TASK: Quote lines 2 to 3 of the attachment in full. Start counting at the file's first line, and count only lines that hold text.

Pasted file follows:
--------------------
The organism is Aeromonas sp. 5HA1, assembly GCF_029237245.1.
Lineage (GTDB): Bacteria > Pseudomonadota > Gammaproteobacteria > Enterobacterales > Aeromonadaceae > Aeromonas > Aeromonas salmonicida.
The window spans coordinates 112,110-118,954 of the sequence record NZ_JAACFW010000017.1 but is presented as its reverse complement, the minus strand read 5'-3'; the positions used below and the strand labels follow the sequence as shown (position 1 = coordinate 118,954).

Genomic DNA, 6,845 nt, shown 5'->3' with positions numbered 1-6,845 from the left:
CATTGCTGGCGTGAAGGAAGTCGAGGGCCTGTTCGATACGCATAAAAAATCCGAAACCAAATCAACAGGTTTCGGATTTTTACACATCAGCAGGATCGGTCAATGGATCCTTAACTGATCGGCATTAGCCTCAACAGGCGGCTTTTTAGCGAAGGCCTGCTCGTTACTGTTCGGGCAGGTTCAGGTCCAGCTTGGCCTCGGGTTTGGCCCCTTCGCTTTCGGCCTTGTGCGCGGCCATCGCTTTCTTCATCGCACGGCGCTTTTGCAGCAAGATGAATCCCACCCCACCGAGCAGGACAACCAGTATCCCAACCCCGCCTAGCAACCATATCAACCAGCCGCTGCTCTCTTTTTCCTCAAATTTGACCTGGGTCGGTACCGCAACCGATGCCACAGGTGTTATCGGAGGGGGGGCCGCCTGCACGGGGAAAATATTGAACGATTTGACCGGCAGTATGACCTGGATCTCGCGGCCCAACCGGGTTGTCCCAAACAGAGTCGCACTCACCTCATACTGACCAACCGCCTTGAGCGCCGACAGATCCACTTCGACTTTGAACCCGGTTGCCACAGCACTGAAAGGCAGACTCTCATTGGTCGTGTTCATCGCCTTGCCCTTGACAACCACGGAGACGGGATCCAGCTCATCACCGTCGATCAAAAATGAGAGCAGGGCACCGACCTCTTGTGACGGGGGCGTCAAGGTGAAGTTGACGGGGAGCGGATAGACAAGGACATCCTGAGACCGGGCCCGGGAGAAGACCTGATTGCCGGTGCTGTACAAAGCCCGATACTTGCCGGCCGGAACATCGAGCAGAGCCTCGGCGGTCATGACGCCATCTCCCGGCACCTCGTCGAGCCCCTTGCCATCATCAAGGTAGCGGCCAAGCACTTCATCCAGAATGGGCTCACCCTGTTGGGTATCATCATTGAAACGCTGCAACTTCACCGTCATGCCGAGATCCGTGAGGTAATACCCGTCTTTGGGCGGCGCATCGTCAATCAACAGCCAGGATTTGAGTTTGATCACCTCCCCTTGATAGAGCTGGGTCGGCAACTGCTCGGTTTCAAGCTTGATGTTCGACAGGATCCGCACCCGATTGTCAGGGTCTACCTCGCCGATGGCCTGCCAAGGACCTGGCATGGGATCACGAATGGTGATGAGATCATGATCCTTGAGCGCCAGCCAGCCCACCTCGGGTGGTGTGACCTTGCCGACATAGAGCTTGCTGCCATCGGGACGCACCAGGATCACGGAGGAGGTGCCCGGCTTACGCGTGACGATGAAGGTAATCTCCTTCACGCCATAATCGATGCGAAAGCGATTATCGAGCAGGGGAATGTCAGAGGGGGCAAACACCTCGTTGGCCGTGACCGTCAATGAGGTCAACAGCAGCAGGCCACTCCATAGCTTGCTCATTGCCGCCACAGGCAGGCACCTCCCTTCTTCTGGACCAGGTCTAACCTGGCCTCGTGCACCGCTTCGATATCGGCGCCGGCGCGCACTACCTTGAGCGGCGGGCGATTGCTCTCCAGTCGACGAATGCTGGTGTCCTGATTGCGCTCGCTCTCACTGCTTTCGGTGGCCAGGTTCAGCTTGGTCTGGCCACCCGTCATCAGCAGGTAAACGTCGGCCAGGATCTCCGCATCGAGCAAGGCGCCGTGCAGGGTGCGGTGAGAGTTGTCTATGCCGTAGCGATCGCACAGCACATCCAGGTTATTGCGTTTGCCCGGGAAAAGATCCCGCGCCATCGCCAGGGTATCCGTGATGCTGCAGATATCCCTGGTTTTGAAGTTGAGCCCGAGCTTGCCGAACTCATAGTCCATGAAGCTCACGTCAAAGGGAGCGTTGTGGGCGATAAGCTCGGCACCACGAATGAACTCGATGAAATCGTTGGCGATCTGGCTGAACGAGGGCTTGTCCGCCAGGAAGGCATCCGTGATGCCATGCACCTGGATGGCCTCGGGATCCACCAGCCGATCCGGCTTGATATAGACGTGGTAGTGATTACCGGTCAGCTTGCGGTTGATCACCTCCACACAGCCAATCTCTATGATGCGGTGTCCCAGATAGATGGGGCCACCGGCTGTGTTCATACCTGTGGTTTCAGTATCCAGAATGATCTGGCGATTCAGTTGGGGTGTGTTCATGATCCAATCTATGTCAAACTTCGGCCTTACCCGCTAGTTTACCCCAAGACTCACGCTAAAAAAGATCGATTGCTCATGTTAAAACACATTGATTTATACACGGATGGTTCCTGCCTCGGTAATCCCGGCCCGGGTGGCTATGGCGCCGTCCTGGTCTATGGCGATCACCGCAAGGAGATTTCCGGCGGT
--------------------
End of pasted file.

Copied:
Lineage (GTDB): Bacteria > Pseudomonadota > Gammaproteobacteria > Enterobacterales > Aeromonadaceae > Aeromonas > Aeromonas salmonicida.
The window spans coordinates 112,110-118,954 of the sequence record NZ_JAACFW010000017.1 but is presented as its reverse complement, the minus strand read 5'-3'; the positions used below and the strand labels follow the sequence as shown (position 1 = coordinate 118,954).